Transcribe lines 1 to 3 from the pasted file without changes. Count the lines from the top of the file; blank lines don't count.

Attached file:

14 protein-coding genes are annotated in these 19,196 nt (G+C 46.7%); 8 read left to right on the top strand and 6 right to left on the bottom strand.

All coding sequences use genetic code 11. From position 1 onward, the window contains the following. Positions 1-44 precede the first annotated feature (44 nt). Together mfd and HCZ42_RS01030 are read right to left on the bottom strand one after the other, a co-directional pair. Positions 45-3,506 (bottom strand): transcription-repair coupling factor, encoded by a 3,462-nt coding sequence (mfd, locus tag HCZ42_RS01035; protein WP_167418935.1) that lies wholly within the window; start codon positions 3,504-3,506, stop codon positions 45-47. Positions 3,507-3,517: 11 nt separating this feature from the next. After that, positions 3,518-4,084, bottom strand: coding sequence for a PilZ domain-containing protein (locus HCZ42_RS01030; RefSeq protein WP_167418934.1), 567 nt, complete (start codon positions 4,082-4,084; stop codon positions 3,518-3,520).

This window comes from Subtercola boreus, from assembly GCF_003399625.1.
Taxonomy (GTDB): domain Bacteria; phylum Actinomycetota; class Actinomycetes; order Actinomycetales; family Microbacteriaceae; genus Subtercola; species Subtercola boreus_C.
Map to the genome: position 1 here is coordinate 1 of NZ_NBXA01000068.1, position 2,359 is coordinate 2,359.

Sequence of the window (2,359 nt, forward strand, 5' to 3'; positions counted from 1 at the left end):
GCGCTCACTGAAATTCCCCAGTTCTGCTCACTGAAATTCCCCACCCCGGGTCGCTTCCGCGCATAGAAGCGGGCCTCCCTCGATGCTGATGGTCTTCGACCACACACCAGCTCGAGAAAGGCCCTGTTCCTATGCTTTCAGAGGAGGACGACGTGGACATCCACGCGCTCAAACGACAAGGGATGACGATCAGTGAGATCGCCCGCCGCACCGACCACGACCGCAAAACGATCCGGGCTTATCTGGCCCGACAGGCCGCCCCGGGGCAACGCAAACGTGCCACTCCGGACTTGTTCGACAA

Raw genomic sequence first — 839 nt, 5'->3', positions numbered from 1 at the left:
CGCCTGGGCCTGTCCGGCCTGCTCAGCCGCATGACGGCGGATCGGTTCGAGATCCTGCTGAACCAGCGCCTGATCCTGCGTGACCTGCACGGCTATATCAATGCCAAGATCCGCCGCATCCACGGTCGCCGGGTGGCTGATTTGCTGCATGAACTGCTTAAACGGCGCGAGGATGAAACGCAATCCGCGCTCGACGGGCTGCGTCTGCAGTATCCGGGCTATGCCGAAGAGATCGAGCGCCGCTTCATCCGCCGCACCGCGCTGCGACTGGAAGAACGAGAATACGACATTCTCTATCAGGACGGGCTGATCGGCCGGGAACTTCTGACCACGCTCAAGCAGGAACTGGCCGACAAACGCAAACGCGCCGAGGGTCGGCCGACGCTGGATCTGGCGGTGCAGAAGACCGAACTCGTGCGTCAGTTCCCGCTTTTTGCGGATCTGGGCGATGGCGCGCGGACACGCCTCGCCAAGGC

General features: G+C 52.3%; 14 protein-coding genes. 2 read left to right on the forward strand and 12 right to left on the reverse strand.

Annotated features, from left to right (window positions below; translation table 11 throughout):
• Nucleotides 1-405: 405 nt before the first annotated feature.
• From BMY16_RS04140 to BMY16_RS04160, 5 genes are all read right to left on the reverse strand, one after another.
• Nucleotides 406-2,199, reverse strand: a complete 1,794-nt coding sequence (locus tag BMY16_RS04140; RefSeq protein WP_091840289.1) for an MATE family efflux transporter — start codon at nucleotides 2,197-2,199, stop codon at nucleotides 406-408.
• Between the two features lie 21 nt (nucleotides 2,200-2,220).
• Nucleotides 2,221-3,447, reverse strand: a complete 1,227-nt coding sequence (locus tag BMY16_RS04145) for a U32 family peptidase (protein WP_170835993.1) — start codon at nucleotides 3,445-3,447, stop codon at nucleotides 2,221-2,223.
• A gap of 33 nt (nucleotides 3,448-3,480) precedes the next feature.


14 protein-coding genes are annotated in these 19,196 nt (G+C 46.7%); 8 read left to right on the top strand and 6 right to left on the bottom strand.

All coding sequences use genetic code 11. From position 1 onward, the window contains the following. Positions 1-44 precede the first annotated feature (44 nt). Together mfd and HCZ42_RS01030 are read right to left on the bottom strand one after the other, a co-directional pair. Positions 45-3,506 (bottom strand): transcription-repair coupling factor, encoded by a 3,462-nt coding sequence (mfd, locus tag HCZ42_RS01035; protein WP_167418935.1) that lies wholly within the window; start codon positions 3,504-3,506, stop codon positions 45-47. Positions 3,507-3,517: 11 nt separating this feature from the next. After that, positions 3,518-4,084, bottom strand: coding sequence for a PilZ domain-containing protein (locus HCZ42_RS01030; RefSeq protein WP_167418934.1), 567 nt, complete (start codon positions 4,082-4,084; stop codon positions 3,518-3,520).

This window comes from Subtercola boreus, from assembly GCF_003399625.1.